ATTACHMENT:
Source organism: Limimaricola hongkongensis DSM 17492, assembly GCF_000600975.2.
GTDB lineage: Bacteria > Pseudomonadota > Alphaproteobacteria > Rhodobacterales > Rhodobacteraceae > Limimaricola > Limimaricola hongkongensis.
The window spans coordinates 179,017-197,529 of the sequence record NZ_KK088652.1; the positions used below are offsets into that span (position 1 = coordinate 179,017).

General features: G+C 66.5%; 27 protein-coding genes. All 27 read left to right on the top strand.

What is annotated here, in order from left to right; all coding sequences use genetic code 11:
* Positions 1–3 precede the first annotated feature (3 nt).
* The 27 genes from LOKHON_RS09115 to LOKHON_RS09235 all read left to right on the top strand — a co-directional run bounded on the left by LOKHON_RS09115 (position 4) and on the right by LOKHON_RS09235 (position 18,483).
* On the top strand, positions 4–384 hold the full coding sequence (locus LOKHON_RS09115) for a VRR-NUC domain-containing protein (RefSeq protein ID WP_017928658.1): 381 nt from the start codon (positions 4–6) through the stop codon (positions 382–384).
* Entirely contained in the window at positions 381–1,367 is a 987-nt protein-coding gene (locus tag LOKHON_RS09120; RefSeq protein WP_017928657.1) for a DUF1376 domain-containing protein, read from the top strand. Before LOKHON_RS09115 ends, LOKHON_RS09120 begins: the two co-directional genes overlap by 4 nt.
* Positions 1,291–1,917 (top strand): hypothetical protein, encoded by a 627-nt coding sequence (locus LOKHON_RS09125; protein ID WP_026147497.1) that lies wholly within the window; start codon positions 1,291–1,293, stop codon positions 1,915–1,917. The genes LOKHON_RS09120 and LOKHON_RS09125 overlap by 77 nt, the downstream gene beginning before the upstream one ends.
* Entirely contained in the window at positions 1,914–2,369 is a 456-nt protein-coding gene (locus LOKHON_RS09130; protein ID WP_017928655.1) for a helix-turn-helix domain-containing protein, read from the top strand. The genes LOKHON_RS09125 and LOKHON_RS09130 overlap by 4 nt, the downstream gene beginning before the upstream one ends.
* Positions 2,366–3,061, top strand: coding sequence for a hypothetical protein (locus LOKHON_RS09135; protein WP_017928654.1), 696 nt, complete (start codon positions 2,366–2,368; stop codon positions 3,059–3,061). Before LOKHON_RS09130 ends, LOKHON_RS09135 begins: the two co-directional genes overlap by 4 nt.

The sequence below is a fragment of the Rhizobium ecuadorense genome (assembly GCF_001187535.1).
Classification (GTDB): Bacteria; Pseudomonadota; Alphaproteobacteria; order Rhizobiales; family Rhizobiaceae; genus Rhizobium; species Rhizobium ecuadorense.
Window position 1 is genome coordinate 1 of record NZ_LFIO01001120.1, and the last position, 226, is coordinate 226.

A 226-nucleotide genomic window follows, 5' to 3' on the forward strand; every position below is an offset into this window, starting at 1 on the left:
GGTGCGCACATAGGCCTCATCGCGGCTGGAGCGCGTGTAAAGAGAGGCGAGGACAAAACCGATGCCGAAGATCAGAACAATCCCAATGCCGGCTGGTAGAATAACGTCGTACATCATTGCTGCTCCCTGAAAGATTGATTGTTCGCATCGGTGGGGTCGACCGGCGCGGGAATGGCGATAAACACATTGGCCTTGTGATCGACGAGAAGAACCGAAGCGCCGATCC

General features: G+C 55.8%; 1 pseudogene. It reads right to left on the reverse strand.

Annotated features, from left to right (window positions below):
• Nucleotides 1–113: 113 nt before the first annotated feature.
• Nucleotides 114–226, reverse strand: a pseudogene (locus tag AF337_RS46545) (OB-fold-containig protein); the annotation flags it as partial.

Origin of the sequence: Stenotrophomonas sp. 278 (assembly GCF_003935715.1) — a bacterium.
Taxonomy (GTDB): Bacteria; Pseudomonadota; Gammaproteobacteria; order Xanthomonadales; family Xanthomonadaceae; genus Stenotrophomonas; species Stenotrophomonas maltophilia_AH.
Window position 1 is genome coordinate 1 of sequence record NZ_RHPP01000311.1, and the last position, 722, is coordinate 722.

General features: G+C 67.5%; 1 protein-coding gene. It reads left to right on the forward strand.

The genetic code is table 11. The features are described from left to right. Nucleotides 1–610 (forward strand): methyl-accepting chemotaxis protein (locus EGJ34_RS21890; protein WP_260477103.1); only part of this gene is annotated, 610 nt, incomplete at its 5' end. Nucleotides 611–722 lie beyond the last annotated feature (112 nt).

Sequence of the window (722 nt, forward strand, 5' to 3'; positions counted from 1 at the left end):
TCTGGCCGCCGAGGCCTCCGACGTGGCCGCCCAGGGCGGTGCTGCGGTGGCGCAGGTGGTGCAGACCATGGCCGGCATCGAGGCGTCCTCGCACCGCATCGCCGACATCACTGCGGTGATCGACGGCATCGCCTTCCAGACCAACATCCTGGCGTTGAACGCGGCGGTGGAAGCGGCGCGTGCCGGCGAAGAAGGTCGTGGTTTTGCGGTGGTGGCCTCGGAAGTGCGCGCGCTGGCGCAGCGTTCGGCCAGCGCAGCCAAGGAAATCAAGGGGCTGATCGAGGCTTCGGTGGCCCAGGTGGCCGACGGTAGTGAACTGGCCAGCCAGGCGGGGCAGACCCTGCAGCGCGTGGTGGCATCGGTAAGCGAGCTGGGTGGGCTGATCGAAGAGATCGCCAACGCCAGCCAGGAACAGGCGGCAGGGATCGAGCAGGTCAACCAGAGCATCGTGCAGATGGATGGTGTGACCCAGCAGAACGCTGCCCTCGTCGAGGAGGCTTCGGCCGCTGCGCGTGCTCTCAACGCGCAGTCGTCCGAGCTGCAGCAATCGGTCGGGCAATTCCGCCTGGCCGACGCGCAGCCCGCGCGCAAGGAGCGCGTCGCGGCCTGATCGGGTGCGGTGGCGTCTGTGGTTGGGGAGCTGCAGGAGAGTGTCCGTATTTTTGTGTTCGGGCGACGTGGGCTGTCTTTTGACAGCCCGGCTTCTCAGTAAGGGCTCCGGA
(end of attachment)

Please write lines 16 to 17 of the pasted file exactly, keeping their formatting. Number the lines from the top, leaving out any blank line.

A 226-nucleotide genomic window follows, 5' to 3' on the forward strand; every position below is an offset into this window, starting at 1 on the left:
GGTGCGCACATAGGCCTCATCGCGGCTGGAGCGCGTGTAAAGAGAGGCGAGGACAAAACCGATGCCGAAGATCAGAACAATCCCAATGCCGGCTGGTAGAATAACGTCGTACATCATTGCTGCTCCCTGAAAGATTGATTGTTCGCATCGGTGGGGTCGACCGGCGCGGGAATGGCGATAAACACATTGGCCTTGTGATCGACGAGAAGAACCGAAGCGCCGATCC